This is big news: last Friday, a judge in Oregon ruled that Measure 37 violates the state constitution.
To recap: Measure 37, which was approved overwhelmingly by Oregon voters last fall, required state or local governments either to compensate landowners, or to waive development restrictions, whenever land-use rules reduced the value of private property. The measure was strongly supported by timber interests, who faced limits on logging near streams and sensitive areas. And its passage wreaked havoc on the state’s growth management system—which had been largely successful at protecting farmland from suburban sprawl—while creating an administrative nightmare for state and local governments who faced a deluge of complex Measure 37 cases.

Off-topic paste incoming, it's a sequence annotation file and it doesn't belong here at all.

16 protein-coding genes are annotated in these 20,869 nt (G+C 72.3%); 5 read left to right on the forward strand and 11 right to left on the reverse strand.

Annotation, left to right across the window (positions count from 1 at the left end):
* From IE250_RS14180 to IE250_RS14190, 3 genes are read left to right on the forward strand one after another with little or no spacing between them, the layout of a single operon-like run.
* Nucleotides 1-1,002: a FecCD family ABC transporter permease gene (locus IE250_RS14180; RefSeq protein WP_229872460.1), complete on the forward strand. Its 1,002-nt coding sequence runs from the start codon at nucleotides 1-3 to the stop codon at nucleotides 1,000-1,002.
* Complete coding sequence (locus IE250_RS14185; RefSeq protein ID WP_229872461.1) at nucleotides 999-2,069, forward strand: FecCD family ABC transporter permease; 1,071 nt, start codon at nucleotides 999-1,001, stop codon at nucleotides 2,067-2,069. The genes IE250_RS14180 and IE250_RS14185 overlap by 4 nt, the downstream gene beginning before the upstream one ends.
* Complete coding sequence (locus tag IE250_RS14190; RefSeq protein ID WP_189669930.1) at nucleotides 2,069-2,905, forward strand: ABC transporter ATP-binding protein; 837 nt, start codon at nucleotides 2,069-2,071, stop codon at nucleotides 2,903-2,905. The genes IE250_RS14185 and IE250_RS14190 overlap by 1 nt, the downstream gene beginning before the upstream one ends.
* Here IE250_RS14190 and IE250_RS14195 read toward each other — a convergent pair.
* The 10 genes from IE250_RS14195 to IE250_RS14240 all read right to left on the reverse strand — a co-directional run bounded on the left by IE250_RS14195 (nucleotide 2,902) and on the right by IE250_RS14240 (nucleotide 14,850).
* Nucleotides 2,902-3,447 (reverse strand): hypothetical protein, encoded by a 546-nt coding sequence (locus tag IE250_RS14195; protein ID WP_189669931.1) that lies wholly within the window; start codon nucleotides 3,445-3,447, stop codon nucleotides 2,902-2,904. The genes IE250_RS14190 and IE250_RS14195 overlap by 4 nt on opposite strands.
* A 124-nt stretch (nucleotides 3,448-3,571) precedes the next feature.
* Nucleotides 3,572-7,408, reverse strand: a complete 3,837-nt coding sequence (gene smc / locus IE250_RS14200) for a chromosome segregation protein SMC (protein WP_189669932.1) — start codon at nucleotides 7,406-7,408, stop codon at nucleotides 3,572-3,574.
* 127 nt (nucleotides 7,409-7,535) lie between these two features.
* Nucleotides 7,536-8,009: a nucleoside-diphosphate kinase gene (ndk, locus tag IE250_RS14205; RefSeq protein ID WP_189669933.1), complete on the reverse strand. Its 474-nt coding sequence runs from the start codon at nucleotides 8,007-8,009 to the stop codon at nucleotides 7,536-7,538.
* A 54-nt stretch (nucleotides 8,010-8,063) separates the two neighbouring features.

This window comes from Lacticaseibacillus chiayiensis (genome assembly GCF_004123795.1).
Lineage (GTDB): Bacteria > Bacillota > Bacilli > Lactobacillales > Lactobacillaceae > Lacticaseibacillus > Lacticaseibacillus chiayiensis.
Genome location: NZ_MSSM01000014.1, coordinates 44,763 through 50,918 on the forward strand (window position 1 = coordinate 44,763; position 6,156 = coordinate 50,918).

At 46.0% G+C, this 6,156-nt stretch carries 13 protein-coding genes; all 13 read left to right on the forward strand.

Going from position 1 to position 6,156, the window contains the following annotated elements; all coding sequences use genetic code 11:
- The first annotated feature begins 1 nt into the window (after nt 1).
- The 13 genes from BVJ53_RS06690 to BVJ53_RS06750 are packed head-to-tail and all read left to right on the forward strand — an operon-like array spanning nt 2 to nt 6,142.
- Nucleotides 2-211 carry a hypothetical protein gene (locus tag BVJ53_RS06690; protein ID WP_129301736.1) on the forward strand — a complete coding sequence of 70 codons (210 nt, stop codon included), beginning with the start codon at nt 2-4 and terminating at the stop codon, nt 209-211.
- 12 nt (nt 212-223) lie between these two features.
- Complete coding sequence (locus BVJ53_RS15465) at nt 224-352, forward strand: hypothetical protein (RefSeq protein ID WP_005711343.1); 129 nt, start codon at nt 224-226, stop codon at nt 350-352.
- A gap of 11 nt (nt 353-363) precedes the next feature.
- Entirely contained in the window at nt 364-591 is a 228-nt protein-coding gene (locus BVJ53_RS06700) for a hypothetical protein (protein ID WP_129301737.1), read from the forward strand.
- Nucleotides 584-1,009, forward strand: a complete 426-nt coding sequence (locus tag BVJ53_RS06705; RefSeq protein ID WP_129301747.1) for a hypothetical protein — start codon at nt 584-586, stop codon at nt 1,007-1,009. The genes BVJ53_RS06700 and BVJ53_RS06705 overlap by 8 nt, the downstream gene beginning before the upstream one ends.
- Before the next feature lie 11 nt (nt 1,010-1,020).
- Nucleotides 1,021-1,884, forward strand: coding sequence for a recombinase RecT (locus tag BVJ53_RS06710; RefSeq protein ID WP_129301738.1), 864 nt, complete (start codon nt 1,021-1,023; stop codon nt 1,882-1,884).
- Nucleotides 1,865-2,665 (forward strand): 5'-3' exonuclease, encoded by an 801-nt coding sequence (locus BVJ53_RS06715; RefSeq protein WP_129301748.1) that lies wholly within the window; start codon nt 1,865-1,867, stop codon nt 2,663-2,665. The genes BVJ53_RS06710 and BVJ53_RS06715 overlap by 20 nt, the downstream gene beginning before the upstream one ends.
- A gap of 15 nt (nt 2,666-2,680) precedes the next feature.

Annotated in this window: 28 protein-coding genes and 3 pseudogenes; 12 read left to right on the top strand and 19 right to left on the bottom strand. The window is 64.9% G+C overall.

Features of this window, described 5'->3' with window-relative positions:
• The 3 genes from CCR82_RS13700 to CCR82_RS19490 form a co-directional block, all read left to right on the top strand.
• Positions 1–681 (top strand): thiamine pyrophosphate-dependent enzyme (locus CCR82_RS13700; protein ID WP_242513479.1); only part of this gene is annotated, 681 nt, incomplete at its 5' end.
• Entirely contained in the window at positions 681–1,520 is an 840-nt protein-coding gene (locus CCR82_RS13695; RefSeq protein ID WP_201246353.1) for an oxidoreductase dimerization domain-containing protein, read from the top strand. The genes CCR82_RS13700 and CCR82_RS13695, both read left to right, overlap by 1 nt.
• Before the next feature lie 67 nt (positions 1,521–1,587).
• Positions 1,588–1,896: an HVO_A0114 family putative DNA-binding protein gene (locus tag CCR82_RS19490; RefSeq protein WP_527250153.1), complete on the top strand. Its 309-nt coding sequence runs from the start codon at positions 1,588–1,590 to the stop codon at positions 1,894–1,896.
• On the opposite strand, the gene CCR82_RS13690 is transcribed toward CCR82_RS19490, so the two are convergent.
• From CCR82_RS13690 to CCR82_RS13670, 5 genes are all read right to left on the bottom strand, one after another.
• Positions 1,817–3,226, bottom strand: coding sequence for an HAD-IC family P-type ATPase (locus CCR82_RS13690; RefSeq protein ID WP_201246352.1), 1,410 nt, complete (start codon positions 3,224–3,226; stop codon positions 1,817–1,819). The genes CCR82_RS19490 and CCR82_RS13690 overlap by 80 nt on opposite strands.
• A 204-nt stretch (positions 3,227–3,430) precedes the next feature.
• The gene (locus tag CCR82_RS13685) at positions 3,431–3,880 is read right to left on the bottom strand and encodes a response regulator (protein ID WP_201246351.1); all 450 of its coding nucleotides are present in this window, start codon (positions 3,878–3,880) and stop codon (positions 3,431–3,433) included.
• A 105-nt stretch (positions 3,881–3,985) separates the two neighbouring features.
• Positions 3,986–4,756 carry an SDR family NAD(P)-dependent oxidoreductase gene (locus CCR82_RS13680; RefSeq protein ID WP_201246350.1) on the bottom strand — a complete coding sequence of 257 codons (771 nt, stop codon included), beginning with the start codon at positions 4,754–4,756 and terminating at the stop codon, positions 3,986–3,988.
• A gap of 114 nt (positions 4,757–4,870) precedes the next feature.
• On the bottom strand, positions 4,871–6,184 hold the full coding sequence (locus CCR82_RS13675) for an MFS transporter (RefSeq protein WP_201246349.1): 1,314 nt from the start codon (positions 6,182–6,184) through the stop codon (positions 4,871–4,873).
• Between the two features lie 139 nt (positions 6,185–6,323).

As written, Measure 37 was supposed to apply only to people who bought their land before land use and zoning laws came into effect. People who bought after that, allegedly, understood what they were getting into, and weren’t entitled to compensation. But the judge ruled that this violated the "equal privileges and immunities" clause of Oregon’s constitution, because it created two separate classes of landowners: one with special rights and remedies for diminished land value, one without.
Last Friday’s ruling was definitive and sweeping. But it’s not the end of the debate—not by a longshot. Appeals are already planned, and Measure 37’s supporters will undoubtedly be back soon with another—perhaps even more sweeping—property rights proposal. And if I had to guess, the proponents of Measure 37 will be looking to open up the system to all landowners, not just recent purchasers. If that were to pass, of course, it would make the chaos engendered by Measure 37 look tame in comparison.